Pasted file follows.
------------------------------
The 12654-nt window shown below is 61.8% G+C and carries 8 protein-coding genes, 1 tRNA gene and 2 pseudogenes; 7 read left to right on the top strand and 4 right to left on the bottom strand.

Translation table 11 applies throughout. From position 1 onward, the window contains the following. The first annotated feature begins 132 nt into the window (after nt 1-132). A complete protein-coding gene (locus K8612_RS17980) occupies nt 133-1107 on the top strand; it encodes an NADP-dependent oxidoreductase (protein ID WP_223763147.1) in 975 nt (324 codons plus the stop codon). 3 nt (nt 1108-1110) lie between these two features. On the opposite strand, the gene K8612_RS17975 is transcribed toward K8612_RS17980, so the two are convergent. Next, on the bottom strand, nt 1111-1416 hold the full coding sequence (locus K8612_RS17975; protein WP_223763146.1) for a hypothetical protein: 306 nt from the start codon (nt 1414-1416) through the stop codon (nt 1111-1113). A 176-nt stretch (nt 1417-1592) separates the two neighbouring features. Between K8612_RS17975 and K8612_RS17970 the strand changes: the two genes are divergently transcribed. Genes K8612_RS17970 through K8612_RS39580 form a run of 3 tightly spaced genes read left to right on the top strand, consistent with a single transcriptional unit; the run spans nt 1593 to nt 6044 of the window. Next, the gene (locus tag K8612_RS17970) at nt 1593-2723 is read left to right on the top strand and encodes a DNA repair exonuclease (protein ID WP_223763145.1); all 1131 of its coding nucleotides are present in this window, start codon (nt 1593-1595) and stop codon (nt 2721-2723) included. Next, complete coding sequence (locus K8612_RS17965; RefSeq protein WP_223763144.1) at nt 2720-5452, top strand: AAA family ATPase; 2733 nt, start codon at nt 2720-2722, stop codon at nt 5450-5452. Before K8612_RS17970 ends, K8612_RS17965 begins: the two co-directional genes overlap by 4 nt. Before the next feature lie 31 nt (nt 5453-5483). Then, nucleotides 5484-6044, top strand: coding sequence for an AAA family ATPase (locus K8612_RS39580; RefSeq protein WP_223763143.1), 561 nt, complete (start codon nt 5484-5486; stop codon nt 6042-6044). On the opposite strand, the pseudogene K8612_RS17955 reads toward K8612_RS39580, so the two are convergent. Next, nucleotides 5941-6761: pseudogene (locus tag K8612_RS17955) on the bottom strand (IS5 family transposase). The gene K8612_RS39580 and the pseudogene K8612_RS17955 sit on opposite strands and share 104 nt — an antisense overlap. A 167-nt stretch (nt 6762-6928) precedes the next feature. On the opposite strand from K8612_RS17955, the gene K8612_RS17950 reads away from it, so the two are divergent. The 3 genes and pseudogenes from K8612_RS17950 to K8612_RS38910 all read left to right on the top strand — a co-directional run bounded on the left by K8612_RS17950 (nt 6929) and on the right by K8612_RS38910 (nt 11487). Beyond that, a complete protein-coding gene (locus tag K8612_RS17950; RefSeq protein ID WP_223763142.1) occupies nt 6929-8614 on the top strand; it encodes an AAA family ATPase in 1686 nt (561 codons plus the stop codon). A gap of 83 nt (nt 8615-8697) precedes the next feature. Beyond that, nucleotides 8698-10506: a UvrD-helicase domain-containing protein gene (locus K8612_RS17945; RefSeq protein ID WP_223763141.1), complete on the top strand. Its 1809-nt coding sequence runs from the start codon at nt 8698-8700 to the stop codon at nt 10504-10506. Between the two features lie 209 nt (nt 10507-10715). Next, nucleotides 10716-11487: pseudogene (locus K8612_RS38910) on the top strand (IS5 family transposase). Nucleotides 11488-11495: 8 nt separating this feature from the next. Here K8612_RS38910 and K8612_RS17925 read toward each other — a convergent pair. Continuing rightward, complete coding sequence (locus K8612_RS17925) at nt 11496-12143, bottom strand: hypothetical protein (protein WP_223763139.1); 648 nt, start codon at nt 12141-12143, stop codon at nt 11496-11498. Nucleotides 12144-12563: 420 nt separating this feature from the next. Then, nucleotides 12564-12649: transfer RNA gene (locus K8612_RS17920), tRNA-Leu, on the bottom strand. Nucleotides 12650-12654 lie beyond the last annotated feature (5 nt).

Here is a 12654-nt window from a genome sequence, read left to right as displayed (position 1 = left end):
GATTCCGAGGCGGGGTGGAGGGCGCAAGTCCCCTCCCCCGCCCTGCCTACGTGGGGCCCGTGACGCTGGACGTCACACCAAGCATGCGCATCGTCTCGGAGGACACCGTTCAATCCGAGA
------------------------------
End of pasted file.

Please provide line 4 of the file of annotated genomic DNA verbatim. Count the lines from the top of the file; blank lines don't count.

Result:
GATTCCGAGGCGGGGTGGAGGGCGCAAGTCCCCTCCCCCGCCCTGCCTACGTGGGGCCCGTGACGCTGGACGTCACACCAAGCATGCGCATCGTCTCGGAGGACACCGTTCAATCCGAGA